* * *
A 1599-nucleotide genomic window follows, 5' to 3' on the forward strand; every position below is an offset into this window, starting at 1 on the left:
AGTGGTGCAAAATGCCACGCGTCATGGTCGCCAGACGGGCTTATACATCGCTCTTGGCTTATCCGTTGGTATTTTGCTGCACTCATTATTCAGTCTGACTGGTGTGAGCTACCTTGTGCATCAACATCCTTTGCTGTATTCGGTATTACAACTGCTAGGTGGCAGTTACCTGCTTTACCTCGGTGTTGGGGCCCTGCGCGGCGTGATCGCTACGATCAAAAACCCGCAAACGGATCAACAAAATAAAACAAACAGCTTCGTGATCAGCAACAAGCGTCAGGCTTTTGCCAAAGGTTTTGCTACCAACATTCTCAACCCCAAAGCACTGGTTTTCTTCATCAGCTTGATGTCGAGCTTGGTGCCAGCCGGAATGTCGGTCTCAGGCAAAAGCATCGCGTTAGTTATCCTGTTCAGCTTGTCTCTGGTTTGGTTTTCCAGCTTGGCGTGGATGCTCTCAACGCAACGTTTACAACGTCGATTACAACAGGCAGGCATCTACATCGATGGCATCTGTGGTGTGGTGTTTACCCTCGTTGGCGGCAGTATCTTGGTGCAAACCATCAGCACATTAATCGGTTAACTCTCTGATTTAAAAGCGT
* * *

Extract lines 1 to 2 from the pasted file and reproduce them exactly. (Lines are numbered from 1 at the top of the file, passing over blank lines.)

A 1599-nucleotide genomic window follows, 5' to 3' on the forward strand; every position below is an offset into this window, starting at 1 on the left:
AGTGGTGCAAAATGCCACGCGTCATGGTCGCCAGACGGGCTTATACATCGCTCTTGGCTTATCCGTTGGTATTTTGCTGCACTCATTATTCAGTCTGACTGGTGTGAGCTACCTTGTGCATCAACATCCTTTGCTGTATTCGGTATTACAACTGCTAGGTGGCAGTTACCTGCTTTACCTCGGTGTTGGGGCCCTGCGCGGCGTGATCGCTACGATCAAAAACCCGCAAACGGATCAACAAAATAAAACAAACAGCTTCGTGATCAGCAACAAGCGTCAGGCTTTTGCCAAAGGTTTTGCTACCAACATTCTCAACCCCAAAGCACTGGTTTTCTTCATCAGCTTGATGTCGAGCTTGGTGCCAGCCGGAATGTCGGTCTCAGGCAAAAGCATCGCGTTAGTTATCCTGTTCAGCTTGTCTCTGGTTTGGTTTTCCAGCTTGGCGTGGATGCTCTCAACGCAACGTTTACAACGTCGATTACAACAGGCAGGCATCTACATCGATGGCATCTGTGGTGTGGTGTTTACCCTCGTTGGCGGCAGTATCTTGGTGCAAACCATCAGCACATTAATCGGTTAACTCTCTGATTTAAAAGCGT